Another variable that affects our lives involves the way God relates to groups, nations, or corporate entities, and how everyone in such bodies of people can receive the consequences of corporate sin. There are times when what one person experiences is due to God’s grace, reward, mercy or wrath on an entire group of which he is a part. There are many examples of this in the Word of God. All the Egyptians suffered because of Pharaoh’s hard heart. Another example is in Joshua 7, where the army of Israel was defeated because of the sin of Achan and his family.
Although it may not at first seem “fair” that a person would be dealt with by God as part of a group, rather than on his or her own merits, the Bible and history clearly indicate that this happens. This is one of the main reasons why Christians are to be concerned about “social evils,” and work to keep society free from sin. Certain cultures have been and are much more God-oriented and accepting of spiritual truth than are others. That is one reason why God exhorts believers to pray for community leaders that the laws they make are conducive to Christians being free to live according to the dictates of God’s Word (1 Tim. 2:1ff).
In the category of how God relates to groups of people is something we will call “community faith,” that is, the mutual faith of individual Christians who associate with one another. Jesus alluded to this when he spoke of two or three believers gathered together in his name (Matt. 18:20). Every Christian knows that some churches or fellowships are “hot” and see great movements of God on a regular basis, while other churches are “cold” and have not seen God move powerfully in years. The fervent prayers of a group of Christians who are “of one accord” are synergistic, that is, greater than the sum of their individual prayers. In the spiritual battle, there are times when we as Christians must “link arms” with other brethren in order to be victorious (Acts 4:23-33).
When Jesus Christ walked among people, the love and power in his words and deeds generated great faith in many people. In other words, Jesus himself was a compelling object of faith. Today, Jesus is not living among us in person. But, via the gift of holy spirit, he does live within each Christian. As each of us comes to know the Lord Jesus and exercises his supernatural power resident within us, and as we speak the truth in love one to another, we provide visible examples of God’s goodness, and thus help others grow in faith. This is one reason why dynamic Christian fellowship based upon the truth of God’s Word is indispensable, as the following verses show. Without it, many believers remain weak in faith.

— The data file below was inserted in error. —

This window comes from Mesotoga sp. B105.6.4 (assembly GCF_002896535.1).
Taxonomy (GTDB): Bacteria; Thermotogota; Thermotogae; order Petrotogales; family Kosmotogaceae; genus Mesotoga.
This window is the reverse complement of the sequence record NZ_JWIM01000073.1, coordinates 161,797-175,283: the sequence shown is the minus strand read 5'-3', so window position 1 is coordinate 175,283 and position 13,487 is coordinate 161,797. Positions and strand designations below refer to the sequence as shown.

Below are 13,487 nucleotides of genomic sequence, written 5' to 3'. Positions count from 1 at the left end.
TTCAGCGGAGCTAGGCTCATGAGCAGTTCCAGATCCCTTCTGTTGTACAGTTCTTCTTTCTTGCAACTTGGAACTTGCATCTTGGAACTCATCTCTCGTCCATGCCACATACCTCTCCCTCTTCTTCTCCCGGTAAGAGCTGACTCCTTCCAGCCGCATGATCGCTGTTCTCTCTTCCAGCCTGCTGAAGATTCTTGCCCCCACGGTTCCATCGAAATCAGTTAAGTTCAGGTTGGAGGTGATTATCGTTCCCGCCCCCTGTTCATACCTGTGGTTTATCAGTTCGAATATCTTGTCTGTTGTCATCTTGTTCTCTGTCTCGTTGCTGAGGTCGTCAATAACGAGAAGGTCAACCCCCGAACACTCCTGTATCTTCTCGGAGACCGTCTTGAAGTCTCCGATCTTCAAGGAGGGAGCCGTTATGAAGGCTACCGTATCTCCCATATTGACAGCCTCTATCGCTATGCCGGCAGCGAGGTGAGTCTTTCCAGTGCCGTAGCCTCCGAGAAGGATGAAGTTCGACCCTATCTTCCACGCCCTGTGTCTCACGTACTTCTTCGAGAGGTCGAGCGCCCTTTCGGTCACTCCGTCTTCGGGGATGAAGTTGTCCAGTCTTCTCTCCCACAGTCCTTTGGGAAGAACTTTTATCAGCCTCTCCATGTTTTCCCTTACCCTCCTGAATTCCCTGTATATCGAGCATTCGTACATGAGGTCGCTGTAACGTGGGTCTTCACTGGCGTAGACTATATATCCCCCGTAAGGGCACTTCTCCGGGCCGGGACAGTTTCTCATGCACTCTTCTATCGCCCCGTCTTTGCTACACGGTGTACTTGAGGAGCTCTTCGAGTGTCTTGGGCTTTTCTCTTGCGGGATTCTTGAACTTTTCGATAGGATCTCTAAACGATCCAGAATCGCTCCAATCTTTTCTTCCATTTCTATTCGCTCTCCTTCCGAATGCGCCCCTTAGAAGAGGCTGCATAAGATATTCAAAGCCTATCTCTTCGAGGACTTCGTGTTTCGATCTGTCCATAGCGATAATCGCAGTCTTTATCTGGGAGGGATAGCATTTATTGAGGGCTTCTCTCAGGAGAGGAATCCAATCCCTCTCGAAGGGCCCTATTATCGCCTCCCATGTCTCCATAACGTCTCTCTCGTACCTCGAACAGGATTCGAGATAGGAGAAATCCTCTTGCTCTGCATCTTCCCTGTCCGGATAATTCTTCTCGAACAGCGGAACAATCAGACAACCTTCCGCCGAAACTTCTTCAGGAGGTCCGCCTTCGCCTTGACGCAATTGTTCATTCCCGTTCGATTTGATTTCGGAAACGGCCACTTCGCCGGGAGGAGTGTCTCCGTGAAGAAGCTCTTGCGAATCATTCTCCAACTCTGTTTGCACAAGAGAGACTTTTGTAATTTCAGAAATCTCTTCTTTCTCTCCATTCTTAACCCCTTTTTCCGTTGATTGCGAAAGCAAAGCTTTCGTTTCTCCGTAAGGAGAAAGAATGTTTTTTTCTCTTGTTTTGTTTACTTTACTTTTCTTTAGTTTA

(23) Let us hold unswervingly to the hope we profess, for he who promised is faithful.
(24) And let us consider how we may spur one another on toward love and good deeds.
(25) Let us not give up meeting together, as some are in the habit of doing, but let us encourage one another — and all the more as you see the Day approaching.
To do what the above verses exhort us to do, we must first be learning the Lordship of Jesus Christ in our individual lives — by prayer, reading the Word and reaching out to others in his stead, among other things. As we do this, our confidence in who we are in the Lord, our awareness of our own function in the Body of Christ and our zeal to diligently carry it out all grow.
Second, we must get together with other Christians, and continue to do so on a regular basis, and in a variety of ways. Third, whenever we do so, our attitude should be, “What can I do to bless someone?” The more secure you are in Christ, the more you are willing to be vulnerable in reaching out to others via loving doctrine, reproof or correction. The more real the Lord Jesus is to you, the more confident you are that he will work in you to help your brethren. This is why fellowship and faith are in one way mutually dependent. It is much more difficult to grow in faith if you are not actively involved in a Christian fellowship that is based upon the truth of God’s Word, practiced in love. 
 In fact, the wrong kind of fellowship can work against your faith and your love for the Lord. Paul wrote to the church at Corinth “…I have no praise for you, for your meetings do more harm than good” (1 Corinthians 11:17).